Aioli vs Mayo: What's the Difference?
If you own a bar, sandwich shop, or restaurant, you may have noticed the increased fascination with aioli. As this creamy condiment becomes a popular foodservice trend, many are asking what the difference between mayo and aioli even is. We sought out to identify the difference between these two toppings and clarify how they can be properly used.
The Difference Between Aioli and Mayo
Although aioli and mayonnaise are both creamy emulsions, aioli is made from garlic and olive oil while mayo is made from egg yolks and canola oil. The final result may look similar but the two sauces have distinctly different flavors.
What is Aioli?
Aioli, meaning “garlic oil” in Catalan, is a sauce made by emulsifying mashed garlic with extra virgin olive oil, typically with a mortar and pestle. It originated in Catalonia, Spain and is often used in French cooking, especially in the region of Provence.
How to Make Aioli
To traditionally make aioli, several cloves of garlic are pounded into a paste in a mortar. Olive oil is then added slowly while the chef constantly stirs and mashes the paste to begin emulsifying the mixture.
Emulsification is the process of combining two ingredients that typically cannot mix, such as oil and water. As the oil is whipped or mashed, the oil particles break down and spread evenly throughout the mixture, resulting in a creamy and blended texture.
Egg yolks, bread, or lemon juice may often be added to enhance the creaminess of the mixture. The aioli sauce is mixed until it is pale and creamy.
Traditional aioli is used in the following ways:
- Dip for vegetables
- Sauce for shellfish
- Over grilled lamb
- With escargot
What is Mayonnaise?
Mayonnaise or mayo is a sauce made by emulsifying egg yolk, canola oil, lemon juice or vinegar, mustard, and salt with a whisk. It is a creamy and spreadable cold condiment, possibly French or Spanish in origin, that is used world wide today.
How to Make Mayonnaise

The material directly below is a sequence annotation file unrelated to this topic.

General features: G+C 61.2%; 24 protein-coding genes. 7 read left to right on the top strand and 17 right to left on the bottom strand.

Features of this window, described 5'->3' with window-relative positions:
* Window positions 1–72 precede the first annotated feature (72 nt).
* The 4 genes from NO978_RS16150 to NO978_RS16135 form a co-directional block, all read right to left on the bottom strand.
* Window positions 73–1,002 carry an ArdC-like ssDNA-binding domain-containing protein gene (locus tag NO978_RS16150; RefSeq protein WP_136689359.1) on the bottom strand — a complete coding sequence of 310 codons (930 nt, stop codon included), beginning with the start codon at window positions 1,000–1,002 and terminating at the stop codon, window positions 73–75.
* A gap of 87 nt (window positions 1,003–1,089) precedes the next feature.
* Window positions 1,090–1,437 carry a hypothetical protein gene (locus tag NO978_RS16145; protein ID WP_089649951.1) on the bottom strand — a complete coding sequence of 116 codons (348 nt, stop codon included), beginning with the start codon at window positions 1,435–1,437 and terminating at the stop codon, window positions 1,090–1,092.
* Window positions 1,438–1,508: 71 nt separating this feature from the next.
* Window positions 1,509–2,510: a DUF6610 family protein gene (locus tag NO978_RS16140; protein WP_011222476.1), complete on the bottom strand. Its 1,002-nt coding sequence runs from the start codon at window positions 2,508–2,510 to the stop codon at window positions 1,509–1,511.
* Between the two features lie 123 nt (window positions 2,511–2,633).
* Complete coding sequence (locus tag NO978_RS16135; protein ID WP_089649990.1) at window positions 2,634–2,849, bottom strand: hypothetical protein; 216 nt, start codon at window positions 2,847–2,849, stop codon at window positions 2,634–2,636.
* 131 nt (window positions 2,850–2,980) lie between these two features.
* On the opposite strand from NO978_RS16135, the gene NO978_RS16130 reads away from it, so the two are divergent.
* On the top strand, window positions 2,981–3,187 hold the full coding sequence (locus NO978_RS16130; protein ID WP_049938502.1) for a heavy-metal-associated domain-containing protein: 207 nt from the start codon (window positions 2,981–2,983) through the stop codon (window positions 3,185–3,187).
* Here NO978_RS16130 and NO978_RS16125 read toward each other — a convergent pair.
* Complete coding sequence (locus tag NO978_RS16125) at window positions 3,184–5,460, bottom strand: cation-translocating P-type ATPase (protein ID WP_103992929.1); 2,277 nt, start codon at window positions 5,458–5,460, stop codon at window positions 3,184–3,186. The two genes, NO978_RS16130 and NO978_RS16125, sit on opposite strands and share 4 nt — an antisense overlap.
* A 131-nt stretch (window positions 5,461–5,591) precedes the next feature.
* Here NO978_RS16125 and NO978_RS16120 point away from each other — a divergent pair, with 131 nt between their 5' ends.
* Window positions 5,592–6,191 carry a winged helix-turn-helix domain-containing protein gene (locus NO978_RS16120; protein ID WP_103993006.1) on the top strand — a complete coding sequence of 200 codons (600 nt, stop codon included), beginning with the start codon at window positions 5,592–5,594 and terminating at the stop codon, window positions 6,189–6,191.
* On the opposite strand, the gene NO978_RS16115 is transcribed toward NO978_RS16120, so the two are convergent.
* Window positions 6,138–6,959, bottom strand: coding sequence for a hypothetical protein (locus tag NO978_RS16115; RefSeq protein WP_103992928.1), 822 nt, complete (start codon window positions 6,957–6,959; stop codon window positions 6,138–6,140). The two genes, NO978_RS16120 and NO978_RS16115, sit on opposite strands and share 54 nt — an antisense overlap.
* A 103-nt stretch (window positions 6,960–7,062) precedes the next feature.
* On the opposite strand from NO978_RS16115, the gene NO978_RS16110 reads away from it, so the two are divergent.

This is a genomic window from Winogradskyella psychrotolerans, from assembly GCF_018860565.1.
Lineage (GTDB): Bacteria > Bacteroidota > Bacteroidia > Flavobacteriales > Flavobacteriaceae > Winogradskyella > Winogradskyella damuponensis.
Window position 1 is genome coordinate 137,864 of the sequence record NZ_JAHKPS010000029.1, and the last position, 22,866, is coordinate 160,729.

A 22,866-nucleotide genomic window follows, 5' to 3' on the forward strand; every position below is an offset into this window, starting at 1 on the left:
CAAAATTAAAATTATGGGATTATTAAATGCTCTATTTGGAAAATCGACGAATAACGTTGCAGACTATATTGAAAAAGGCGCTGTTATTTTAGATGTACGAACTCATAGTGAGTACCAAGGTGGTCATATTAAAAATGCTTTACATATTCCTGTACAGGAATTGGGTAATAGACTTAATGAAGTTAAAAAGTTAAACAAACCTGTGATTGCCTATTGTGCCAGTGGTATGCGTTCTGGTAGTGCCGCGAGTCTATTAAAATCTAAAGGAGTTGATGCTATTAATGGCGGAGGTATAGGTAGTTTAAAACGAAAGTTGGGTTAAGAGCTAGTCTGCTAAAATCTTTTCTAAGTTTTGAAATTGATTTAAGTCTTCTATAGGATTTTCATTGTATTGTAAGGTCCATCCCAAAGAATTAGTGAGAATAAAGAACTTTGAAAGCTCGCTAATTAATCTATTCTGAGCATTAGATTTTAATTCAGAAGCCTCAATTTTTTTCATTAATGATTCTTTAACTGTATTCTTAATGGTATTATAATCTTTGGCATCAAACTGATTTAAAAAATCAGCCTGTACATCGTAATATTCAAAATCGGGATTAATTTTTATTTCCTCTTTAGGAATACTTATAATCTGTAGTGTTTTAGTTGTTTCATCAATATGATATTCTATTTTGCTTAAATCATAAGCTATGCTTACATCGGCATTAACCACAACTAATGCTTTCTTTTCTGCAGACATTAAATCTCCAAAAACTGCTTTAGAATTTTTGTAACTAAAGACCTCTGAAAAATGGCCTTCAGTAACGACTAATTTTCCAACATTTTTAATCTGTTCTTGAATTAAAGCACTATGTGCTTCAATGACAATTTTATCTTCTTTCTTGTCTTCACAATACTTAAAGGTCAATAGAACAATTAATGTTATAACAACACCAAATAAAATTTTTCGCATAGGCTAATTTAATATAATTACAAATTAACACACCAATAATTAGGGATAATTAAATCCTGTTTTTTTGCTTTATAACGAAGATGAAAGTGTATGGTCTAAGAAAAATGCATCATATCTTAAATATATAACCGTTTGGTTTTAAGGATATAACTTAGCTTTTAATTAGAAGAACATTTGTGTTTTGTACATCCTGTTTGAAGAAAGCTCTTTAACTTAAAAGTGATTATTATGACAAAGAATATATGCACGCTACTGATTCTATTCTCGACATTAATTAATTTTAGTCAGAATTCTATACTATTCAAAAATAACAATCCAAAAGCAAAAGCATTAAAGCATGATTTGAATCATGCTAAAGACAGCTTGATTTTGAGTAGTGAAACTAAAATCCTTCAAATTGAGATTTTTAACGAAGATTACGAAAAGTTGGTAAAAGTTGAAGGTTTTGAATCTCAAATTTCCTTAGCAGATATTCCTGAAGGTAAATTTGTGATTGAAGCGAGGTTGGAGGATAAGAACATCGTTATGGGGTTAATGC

To make mayonnaise, oil is slowly whisked into egg yolks to begin the emulsification process. As the sauce comes together, lemon juice or vinegar and salt are added. The mixture then needs to be whisked vigorously for the ingredients to combine properly. As the oil droplets become suspended in the egg yolk, it produces a fluffy texture. It is important to note that homemade mayonnaise does have a shorter shelf life than store bought variations, only lasting approximately 3-4 days.
Mayonnaise is used in the following ways:
- Spread for sandwiches
- Dip for french fries
- Base for pasta and potato salads
Modern Aioli vs Traditional Aioli
The confusion between mayonnaise and aioli comes from the way the word “aioli” is used today. In many establishments, any type of flavored mayo, especially garlic mayo, will be labeled as garlic aioli. Most restaurants and bars will not carry traditional aioli because of how labor intensive it is to make and how easily the emulsion can split.
Although traditional aioli and modern aioli are not made in the same way, they can be used interchangeably as dips and spreads. There will, however, be variations to the texture and flavor profile between the two condiments.
Chances are that the garlic aioli that captures your attention on a menu isn’t actually aioli at all. Regardless, both traditional aioli and flavored mayonnaise can give a Mediterranean kick to your meals and help boost your sales when added to poutine.